Just when we thought we'd exhausted World War I photos and articles on dazzle-camouflage bathing suits, here are more. Above is a newspaper photo that appeared in the Free Lance (Wellington, New Zealand) Vol 19 No 996, on August 6, 1919, p. 18. The headline reads: DAZZLE BATHING SUITS THE LATEST VOGUE.
And then there's this from the front page of the Washington Herald, on Monday, June 2, 1919 (with no photo)—
HER BATHING SUIT IS GOOD, BUT NOT MUCH
Young Woman in Camouflage Outfit at Coney Island, Reverses Art as Practiced in War and Reveals—Oh, Boy!
New York, June 1—Camouflage, according to the general understanding, is intended to conceal; but the young lady who sprung a "camouflage" bathing suit at Coney Island this afternoon—providing that was her intention—failed to accomplish any such purpose.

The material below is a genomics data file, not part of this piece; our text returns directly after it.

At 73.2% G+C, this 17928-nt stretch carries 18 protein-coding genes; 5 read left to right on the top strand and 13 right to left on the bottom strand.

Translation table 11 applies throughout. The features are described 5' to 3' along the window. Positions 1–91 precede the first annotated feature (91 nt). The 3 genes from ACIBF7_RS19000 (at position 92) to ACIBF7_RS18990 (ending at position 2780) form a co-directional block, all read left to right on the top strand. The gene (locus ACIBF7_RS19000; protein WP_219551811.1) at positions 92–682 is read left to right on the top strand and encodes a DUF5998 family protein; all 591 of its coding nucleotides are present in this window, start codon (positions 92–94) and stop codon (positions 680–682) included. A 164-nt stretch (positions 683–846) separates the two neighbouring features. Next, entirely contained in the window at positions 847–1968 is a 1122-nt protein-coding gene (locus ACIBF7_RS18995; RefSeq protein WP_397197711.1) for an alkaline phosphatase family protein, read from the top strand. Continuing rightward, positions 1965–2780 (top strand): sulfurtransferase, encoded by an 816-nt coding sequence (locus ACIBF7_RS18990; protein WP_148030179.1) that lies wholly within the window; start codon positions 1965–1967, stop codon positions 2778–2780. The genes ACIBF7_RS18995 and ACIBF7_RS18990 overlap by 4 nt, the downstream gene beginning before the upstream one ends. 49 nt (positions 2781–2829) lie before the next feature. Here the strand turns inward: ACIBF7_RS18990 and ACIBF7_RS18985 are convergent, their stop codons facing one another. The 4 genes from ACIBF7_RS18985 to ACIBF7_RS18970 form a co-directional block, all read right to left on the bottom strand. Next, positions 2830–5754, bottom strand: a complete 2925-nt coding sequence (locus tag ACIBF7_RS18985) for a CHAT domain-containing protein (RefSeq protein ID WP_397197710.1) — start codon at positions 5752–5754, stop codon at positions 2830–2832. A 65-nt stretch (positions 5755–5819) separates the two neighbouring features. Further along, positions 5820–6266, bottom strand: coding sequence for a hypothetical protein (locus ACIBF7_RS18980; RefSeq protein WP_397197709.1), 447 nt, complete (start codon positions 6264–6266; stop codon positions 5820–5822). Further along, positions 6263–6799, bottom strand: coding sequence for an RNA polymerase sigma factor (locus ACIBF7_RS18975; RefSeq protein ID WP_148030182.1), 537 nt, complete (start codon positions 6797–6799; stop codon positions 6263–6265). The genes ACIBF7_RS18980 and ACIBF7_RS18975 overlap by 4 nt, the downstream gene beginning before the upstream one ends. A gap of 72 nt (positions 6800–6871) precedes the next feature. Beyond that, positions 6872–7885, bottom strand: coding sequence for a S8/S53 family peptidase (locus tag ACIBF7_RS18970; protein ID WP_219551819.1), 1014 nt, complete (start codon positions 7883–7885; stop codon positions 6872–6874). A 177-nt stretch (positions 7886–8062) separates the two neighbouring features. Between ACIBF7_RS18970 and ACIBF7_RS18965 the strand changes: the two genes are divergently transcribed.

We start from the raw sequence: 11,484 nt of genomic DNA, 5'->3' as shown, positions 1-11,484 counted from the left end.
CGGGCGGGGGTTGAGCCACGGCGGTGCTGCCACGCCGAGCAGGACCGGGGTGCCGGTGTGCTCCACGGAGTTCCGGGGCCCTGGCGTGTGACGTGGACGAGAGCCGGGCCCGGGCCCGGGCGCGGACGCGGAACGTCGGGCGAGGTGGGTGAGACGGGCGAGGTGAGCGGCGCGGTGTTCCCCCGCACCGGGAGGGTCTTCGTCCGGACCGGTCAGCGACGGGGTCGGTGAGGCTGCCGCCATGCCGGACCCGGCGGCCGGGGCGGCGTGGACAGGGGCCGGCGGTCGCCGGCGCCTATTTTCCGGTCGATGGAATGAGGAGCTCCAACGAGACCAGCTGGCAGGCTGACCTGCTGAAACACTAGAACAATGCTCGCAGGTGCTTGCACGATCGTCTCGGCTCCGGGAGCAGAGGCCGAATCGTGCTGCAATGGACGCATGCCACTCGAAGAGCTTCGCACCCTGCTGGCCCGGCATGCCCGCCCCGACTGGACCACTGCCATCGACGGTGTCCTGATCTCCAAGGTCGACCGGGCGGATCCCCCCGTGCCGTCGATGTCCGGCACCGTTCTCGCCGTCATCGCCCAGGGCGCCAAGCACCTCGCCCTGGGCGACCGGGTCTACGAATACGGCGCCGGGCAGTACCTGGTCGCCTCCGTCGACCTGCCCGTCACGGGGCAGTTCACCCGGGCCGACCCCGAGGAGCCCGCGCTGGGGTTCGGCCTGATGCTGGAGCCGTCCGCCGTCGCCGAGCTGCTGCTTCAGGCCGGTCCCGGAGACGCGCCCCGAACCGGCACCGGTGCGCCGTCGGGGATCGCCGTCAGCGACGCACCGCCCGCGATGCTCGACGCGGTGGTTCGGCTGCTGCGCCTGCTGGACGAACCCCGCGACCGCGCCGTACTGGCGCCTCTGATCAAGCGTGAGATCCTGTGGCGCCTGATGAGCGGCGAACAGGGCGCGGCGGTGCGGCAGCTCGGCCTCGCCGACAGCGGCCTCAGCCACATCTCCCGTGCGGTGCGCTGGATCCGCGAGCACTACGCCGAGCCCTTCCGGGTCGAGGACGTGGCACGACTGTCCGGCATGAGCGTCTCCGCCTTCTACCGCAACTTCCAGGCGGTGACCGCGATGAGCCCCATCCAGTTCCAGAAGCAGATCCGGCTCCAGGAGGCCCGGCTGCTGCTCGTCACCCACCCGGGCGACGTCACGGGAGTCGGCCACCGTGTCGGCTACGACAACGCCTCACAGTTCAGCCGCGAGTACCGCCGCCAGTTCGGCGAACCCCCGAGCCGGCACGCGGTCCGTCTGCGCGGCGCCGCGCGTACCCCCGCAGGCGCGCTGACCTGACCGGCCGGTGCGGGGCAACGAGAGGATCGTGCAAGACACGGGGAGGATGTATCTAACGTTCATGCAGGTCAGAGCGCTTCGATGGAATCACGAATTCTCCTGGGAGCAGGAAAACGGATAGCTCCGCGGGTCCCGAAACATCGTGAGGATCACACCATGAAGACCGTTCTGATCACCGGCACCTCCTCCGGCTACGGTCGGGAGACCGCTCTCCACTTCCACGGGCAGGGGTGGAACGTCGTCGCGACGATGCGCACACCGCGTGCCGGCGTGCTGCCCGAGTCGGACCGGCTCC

It is doubtful if anything about the suit, or the young lady, escaped the attention of the several thousand persons on the beach. No two could be found who agreed on the details of the costume, but they all agreed beautifully regarding the details of the young lady. A woman's description of the effect would be highly technical, so here's one by a man:
The rest—bathing suit:
The costume was made of something or other, and its principle colors were violet, indigo, blue, green, yellow, orange and red, with intermediate shades. It was a perfect fit.